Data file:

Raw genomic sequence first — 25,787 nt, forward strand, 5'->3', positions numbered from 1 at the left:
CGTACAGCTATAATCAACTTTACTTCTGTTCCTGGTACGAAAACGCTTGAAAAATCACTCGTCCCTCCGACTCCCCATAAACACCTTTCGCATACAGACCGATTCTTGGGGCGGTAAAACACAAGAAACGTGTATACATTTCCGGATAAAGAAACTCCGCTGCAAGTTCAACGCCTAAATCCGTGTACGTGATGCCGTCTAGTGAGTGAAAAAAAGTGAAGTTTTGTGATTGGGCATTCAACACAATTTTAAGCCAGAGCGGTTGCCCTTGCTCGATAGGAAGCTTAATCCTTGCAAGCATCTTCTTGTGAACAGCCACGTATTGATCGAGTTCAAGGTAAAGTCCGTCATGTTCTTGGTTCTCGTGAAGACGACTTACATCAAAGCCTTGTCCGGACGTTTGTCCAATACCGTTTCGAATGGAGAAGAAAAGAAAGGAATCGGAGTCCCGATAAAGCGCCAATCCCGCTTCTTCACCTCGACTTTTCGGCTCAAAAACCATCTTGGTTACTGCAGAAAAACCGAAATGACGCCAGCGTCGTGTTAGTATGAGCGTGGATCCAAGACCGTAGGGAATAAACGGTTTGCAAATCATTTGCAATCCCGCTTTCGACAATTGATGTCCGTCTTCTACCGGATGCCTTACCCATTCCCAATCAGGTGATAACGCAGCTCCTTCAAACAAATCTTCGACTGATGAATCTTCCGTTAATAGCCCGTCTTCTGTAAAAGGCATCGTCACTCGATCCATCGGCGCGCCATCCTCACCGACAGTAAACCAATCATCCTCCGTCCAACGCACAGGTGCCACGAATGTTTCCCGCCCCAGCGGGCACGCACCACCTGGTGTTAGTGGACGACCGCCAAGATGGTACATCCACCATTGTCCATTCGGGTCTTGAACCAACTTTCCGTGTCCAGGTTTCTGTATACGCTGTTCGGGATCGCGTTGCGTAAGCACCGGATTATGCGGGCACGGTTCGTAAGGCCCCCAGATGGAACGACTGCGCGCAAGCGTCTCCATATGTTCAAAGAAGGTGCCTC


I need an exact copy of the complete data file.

Raw genomic sequence first — 25,787 nt, forward strand, 5'->3', positions numbered from 1 at the left:
CGTACAGCTATAATCAACTTTACTTCTGTTCCTGGTACGAAAACGCTTGAAAAATCACTCGTCCCTCCGACTCCCCATAAACACCTTTCGCATACAGACCGATTCTTGGGGCGGTAAAACACAAGAAACGTGTATACATTTCCGGATAAAGAAACTCCGCTGCAAGTTCAACGCCTAAATCCGTGTACGTGATGCCGTCTAGTGAGTGAAAAAAAGTGAAGTTTTGTGATTGGGCATTCAACACAATTTTAAGCCAGAGCGGTTGCCCTTGCTCGATAGGAAGCTTAATCCTTGCAAGCATCTTCTTGTGAACAGCCACGTATTGATCGAGTTCAAGGTAAAGTCCGTCATGTTCTTGGTTCTCGTGAAGACGACTTACATCAAAGCCTTGTCCGGACGTTTGTCCAATACCGTTTCGAATGGAGAAGAAAAGAAAGGAATCGGAGTCCCGATAAAGCGCCAATCCCGCTTCTTCACCTCGACTTTTCGGCTCAAAAACCATCTTGGTTACTGCAGAAAAACCGAAATGACGCCAGCGTCGTGTTAGTATGAGCGTGGATCCAAGACCGTAGGGAATAAACGGTTTGCAAATCATTTGCAATCCCGCTTTCGACAATTGATGTCCGTCTTCTACCGGATGCCTTACCCATTCCCAATCAGGTGATAACGCAGCTCCTTCAAACAAATCTTCGACTGATGAATCTTCCGTTAATAGCCCGTCTTCTGTAAAAGGCATCGTCACTCGATCCATCGGCGCGCCATCCTCACCGACAGTAAACCAATCATCCTCCGTCCAACGCACAGGTGCCACGAATGTTTCCCGCCCCAGCGGGCACGCACCACCTGGTGTTAGTGGACGACCGCCAAGATGGTACATCCACCATTGTCCATTCGGGTCTTGAACCAACTTTCCGTGTCCAGGTTTCTGTATACGCTGTTCGGGATCGCGTTGCGTAAGCACCGGATTATGCGGGCACGGTTCGTAAGGCCCCCAGATGGAACGACTGCGCGCAAGCGTCTCCATATGTTCAAAGAAGGTGCCTC